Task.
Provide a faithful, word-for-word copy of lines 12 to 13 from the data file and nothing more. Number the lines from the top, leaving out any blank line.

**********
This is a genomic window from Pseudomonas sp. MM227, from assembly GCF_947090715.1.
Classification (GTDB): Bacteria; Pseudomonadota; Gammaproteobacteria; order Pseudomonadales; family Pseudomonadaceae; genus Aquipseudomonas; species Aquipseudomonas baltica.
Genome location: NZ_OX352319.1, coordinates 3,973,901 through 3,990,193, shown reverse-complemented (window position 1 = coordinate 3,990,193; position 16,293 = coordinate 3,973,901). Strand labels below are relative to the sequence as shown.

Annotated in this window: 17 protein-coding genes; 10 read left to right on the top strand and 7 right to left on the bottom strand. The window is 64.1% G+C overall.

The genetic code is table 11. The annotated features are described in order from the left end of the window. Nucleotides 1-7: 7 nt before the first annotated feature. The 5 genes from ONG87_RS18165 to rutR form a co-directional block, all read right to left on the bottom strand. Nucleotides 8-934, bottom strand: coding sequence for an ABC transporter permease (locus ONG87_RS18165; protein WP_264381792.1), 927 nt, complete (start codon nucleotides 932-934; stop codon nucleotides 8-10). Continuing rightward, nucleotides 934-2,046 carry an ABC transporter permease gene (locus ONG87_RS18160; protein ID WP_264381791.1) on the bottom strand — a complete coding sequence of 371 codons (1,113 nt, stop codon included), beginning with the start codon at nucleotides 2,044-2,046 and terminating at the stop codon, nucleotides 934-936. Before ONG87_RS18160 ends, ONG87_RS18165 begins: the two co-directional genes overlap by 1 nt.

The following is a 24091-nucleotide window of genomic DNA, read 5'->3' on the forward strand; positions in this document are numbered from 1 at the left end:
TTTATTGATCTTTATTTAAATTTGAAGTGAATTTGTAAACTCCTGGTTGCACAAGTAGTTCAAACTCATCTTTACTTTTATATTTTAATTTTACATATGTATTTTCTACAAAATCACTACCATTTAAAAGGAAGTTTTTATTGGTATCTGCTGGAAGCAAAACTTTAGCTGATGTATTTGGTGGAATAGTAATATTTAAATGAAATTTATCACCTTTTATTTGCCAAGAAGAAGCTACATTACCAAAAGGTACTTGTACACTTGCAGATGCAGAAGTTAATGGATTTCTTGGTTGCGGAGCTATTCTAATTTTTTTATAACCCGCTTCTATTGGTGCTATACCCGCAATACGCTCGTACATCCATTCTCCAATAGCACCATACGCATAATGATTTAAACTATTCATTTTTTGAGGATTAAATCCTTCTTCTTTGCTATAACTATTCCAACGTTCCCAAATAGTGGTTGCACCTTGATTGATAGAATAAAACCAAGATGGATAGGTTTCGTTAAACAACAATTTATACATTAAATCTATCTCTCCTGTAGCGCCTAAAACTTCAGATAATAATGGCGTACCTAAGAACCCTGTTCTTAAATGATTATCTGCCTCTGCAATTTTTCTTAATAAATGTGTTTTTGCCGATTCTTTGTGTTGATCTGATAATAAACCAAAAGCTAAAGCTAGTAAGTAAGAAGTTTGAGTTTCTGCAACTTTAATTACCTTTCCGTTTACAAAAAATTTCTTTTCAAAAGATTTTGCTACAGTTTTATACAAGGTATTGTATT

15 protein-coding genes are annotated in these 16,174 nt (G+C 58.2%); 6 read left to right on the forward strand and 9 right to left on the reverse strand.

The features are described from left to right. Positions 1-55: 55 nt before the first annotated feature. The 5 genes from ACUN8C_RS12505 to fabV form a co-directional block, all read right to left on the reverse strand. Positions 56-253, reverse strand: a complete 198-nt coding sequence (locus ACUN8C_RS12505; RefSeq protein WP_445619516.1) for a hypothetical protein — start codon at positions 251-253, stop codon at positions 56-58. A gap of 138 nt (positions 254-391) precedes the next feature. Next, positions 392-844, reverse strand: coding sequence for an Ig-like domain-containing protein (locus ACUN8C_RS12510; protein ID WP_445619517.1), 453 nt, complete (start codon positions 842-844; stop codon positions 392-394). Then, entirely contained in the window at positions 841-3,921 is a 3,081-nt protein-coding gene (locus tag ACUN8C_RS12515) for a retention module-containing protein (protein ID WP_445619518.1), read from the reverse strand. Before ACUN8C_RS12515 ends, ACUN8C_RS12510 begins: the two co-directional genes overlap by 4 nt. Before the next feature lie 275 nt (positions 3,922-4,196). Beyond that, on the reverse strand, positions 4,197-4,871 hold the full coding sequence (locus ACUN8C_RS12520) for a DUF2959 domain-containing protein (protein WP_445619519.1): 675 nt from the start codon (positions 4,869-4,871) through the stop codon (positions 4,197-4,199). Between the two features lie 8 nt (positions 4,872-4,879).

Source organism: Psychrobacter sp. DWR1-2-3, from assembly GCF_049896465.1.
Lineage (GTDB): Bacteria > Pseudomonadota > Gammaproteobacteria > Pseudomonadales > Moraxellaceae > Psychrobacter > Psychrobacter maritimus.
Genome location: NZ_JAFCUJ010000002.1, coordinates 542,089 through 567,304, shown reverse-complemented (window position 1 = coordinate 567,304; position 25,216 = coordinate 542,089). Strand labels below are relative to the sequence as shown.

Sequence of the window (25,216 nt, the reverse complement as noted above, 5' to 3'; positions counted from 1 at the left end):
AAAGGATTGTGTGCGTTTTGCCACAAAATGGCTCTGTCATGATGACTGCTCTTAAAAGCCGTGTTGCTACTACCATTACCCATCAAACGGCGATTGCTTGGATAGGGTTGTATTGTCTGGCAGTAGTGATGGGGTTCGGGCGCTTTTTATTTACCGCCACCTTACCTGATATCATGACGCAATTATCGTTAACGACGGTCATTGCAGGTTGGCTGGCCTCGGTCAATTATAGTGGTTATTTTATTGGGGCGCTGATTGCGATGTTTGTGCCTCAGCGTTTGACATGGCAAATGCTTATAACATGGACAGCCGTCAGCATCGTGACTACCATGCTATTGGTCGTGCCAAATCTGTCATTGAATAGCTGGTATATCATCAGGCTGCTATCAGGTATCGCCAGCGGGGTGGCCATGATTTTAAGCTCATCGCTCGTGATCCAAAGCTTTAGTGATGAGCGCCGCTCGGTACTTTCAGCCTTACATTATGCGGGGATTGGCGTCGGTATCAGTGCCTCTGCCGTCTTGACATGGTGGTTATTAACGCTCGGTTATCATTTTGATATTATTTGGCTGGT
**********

Genome location: NZ_JAFCUJ010000002.1, coordinates 542,089 through 567,304, shown reverse-complemented (window position 1 = coordinate 567,304; position 25,216 = coordinate 542,089). Strand labels below are relative to the sequence as shown.

Sequence of the window (25,216 nt, the reverse complement as noted above, 5' to 3'; positions counted from 1 at the left end):